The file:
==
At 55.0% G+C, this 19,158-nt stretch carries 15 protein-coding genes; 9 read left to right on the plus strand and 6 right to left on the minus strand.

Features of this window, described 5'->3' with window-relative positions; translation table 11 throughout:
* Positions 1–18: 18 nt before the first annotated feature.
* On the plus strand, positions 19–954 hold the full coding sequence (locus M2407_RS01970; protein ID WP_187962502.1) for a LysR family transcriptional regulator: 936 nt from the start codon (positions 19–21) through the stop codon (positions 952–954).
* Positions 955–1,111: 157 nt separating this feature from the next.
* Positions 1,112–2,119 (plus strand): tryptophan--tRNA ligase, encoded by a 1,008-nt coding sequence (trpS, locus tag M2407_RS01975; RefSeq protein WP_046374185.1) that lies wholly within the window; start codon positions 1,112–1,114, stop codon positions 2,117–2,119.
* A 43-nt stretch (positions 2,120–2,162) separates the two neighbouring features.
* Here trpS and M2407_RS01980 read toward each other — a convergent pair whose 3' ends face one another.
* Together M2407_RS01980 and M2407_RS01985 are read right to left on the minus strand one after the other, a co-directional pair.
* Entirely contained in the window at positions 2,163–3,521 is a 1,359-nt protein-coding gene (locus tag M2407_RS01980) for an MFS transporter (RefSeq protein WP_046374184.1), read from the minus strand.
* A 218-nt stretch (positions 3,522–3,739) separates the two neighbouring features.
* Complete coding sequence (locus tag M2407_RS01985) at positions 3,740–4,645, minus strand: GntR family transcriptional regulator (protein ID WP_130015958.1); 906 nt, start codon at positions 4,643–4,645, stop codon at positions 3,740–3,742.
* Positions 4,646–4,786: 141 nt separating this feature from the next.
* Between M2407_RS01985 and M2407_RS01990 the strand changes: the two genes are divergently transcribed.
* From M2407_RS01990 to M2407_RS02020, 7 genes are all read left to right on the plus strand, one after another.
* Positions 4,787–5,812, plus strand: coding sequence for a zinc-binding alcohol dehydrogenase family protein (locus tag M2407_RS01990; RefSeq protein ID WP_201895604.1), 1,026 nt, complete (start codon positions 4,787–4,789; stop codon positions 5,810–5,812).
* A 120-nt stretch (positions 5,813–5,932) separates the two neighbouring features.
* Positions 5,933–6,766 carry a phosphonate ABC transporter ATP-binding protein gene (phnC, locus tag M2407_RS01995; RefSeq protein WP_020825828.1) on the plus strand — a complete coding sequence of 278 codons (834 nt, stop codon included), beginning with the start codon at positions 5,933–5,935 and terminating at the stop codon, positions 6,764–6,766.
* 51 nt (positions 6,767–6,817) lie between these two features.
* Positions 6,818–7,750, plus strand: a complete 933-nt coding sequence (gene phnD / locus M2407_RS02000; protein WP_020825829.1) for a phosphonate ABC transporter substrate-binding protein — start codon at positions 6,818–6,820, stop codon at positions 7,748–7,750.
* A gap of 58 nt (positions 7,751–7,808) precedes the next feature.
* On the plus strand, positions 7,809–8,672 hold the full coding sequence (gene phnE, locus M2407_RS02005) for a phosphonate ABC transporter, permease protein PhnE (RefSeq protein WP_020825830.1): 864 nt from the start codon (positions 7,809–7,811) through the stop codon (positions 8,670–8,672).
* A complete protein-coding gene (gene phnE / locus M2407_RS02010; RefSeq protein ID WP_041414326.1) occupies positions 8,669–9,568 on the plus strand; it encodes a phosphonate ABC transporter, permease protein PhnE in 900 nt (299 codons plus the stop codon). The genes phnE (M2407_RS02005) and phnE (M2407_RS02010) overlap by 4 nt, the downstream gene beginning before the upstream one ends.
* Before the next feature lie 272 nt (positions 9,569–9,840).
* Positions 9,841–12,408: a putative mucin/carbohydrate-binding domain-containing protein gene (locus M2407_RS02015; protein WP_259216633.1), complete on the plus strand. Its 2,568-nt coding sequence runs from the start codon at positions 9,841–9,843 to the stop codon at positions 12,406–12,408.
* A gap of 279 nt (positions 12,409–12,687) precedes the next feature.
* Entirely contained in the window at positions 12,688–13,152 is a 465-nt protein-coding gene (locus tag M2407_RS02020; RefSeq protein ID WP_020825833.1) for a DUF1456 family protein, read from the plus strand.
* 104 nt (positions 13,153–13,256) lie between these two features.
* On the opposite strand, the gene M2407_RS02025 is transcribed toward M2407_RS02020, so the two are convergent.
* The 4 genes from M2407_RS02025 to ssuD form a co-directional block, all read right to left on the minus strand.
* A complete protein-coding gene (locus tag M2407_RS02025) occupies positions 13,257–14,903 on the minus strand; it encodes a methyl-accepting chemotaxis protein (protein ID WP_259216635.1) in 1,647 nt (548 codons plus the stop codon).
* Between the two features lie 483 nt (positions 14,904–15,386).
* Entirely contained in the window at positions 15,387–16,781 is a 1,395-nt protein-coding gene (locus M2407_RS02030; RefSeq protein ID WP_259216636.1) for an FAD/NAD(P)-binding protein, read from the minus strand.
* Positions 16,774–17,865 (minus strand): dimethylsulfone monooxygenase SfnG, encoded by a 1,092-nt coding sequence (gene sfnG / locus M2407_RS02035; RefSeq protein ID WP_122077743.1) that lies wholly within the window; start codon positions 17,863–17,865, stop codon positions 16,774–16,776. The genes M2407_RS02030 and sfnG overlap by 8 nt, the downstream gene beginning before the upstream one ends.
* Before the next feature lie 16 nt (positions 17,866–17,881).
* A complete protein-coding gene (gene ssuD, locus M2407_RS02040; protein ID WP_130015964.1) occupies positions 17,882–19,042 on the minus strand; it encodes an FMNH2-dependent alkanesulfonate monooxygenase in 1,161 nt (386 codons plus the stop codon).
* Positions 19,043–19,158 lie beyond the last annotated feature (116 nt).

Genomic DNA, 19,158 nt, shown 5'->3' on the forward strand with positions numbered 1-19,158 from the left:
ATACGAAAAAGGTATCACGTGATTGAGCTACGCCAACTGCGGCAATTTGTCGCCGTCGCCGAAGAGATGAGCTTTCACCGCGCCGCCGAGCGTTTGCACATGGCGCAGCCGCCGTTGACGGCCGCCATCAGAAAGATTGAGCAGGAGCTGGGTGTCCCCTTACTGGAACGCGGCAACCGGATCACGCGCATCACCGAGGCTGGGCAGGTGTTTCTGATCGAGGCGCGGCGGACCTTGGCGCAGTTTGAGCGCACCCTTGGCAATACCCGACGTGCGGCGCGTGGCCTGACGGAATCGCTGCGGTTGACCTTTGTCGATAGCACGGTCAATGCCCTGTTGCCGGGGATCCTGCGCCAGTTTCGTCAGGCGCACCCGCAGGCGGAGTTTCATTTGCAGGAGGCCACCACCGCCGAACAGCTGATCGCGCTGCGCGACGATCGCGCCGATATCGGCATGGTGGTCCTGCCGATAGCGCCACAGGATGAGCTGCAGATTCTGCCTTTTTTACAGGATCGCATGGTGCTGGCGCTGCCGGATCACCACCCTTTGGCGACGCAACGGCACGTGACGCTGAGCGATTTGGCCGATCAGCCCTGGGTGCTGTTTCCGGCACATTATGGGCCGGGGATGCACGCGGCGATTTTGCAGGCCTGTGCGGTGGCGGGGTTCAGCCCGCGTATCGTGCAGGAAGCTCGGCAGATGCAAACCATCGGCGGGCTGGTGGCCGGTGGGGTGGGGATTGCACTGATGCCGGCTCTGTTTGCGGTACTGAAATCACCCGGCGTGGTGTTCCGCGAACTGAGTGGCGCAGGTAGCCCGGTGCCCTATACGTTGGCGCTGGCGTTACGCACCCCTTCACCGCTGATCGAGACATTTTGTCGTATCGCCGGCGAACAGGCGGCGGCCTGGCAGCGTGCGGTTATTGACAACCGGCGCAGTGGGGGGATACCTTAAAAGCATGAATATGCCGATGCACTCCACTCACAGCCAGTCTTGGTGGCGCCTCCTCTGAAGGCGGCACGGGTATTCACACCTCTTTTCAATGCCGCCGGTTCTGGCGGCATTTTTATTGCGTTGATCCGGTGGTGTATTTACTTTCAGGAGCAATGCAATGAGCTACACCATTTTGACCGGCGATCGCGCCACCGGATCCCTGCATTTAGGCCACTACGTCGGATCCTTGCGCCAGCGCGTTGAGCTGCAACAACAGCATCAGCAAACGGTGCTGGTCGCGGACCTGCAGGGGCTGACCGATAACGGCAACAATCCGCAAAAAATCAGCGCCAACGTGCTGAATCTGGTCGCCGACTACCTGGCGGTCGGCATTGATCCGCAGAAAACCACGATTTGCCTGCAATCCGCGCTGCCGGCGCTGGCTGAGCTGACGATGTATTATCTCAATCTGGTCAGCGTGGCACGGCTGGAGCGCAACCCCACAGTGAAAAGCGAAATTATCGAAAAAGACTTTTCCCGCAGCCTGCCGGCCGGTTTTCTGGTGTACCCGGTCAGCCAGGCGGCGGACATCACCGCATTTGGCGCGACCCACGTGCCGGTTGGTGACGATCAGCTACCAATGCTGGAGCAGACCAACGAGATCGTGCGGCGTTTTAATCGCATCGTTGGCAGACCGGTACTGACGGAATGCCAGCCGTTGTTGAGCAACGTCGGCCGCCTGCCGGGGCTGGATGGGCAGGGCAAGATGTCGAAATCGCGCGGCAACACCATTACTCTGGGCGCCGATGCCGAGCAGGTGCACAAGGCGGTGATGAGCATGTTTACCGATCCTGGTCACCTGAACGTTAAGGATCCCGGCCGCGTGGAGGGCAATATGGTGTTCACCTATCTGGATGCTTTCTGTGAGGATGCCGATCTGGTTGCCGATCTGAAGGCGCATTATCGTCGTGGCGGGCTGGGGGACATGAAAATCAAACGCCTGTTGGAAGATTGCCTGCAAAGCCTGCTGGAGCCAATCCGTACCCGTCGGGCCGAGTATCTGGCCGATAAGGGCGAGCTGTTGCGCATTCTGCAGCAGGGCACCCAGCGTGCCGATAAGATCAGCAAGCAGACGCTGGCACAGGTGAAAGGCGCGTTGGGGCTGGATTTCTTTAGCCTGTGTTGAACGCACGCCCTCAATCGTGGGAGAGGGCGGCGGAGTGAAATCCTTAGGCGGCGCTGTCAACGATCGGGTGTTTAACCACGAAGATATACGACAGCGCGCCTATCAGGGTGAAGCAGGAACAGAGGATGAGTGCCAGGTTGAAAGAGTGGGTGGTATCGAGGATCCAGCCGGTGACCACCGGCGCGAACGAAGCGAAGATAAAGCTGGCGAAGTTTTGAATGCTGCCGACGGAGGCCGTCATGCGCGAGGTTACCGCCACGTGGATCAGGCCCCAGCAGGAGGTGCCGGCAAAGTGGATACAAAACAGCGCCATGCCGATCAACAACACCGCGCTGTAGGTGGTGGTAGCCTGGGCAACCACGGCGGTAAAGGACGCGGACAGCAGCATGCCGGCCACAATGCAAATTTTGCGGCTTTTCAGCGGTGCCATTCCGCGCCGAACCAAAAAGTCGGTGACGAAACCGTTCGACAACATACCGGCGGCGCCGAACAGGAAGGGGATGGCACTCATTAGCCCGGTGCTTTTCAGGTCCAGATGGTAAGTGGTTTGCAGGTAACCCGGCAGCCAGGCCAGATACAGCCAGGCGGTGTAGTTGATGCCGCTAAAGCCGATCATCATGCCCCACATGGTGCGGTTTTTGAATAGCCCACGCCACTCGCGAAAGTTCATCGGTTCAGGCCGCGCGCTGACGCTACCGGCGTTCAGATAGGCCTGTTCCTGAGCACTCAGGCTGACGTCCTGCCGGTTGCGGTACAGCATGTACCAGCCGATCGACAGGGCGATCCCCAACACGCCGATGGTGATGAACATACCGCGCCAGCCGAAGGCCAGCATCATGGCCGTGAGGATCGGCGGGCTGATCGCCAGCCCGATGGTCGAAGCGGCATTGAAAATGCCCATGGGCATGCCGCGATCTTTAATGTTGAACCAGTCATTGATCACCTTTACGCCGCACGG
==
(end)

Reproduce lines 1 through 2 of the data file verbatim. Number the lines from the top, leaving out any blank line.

At 55.0% G+C, this 19,158-nt stretch carries 15 protein-coding genes; 9 read left to right on the plus strand and 6 right to left on the minus strand.

Features of this window, described 5'->3' with window-relative positions; translation table 11 throughout: